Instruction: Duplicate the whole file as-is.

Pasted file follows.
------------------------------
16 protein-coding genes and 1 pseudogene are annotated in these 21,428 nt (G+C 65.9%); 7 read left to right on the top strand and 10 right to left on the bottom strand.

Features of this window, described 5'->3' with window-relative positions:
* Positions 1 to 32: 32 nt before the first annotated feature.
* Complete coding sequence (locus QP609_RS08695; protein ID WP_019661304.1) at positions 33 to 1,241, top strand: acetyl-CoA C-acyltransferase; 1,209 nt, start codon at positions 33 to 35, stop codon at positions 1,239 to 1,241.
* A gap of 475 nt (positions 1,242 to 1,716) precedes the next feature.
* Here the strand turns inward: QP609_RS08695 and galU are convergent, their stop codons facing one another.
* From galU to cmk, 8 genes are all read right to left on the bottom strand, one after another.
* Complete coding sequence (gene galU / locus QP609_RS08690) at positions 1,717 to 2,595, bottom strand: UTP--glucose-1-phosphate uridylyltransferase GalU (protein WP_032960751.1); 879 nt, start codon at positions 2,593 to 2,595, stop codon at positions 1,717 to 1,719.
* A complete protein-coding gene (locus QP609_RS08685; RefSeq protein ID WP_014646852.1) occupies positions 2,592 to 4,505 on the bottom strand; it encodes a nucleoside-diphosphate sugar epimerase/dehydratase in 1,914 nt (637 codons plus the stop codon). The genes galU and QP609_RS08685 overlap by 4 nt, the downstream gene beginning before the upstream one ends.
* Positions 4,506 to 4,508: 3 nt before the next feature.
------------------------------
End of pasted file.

16 protein-coding genes and 1 pseudogene are annotated in these 21,428 nt (G+C 65.9%); 7 read left to right on the top strand and 10 right to left on the bottom strand.

Features of this window, described 5'->3' with window-relative positions:
* Positions 1 to 32: 32 nt before the first annotated feature.
* Complete coding sequence (locus QP609_RS08695; protein ID WP_019661304.1) at positions 33 to 1,241, top strand: acetyl-CoA C-acyltransferase; 1,209 nt, start codon at positions 33 to 35, stop codon at positions 1,239 to 1,241.
* A gap of 475 nt (positions 1,242 to 1,716) precedes the next feature.
* Here the strand turns inward: QP609_RS08695 and galU are convergent, their stop codons facing one another.
* From galU to cmk, 8 genes are all read right to left on the bottom strand, one after another.
* Complete coding sequence (gene galU / locus QP609_RS08690) at positions 1,717 to 2,595, bottom strand: UTP--glucose-1-phosphate uridylyltransferase GalU (protein WP_032960751.1); 879 nt, start codon at positions 2,593 to 2,595, stop codon at positions 1,717 to 1,719.
* A complete protein-coding gene (locus QP609_RS08685; RefSeq protein ID WP_014646852.1) occupies positions 2,592 to 4,505 on the bottom strand; it encodes a nucleoside-diphosphate sugar epimerase/dehydratase in 1,914 nt (637 codons plus the stop codon). The genes galU and QP609_RS08685 overlap by 4 nt, the downstream gene beginning before the upstream one ends.
* Positions 4,506 to 4,508: 3 nt before the next feature.